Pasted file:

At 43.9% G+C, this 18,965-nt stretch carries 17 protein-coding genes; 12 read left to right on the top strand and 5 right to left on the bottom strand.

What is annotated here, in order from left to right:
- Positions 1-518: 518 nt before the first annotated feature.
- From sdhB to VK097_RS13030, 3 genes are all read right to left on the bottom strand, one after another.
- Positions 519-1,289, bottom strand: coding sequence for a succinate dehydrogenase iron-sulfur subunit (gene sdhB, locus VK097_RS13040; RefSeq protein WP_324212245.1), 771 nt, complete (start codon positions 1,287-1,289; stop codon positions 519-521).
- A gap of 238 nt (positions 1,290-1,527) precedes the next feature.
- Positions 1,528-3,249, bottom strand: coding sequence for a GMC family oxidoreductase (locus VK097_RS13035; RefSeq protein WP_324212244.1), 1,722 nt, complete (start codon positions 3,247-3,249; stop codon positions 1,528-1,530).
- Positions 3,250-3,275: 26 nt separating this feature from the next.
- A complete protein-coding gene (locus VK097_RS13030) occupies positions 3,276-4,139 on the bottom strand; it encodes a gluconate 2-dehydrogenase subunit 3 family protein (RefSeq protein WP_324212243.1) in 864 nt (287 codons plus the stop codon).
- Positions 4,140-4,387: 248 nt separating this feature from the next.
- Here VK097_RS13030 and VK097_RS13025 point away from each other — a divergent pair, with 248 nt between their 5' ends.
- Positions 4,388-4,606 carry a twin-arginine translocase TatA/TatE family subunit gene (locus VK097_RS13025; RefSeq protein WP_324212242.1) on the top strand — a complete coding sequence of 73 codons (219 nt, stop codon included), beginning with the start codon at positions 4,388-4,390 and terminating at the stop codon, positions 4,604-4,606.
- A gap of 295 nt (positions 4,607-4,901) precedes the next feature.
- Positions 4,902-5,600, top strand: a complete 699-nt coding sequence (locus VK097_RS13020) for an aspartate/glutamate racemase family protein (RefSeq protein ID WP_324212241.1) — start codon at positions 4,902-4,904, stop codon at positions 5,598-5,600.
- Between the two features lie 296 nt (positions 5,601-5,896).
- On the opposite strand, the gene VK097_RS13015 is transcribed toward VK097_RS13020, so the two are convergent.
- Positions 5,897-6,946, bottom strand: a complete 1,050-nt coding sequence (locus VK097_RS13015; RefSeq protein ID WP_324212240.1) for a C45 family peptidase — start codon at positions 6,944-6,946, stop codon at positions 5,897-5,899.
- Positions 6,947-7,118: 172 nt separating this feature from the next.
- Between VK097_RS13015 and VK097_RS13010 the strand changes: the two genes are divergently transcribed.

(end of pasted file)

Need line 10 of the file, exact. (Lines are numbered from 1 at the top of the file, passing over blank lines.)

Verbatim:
- Positions 4,140-4,387: 248 nt separating this feature from the next.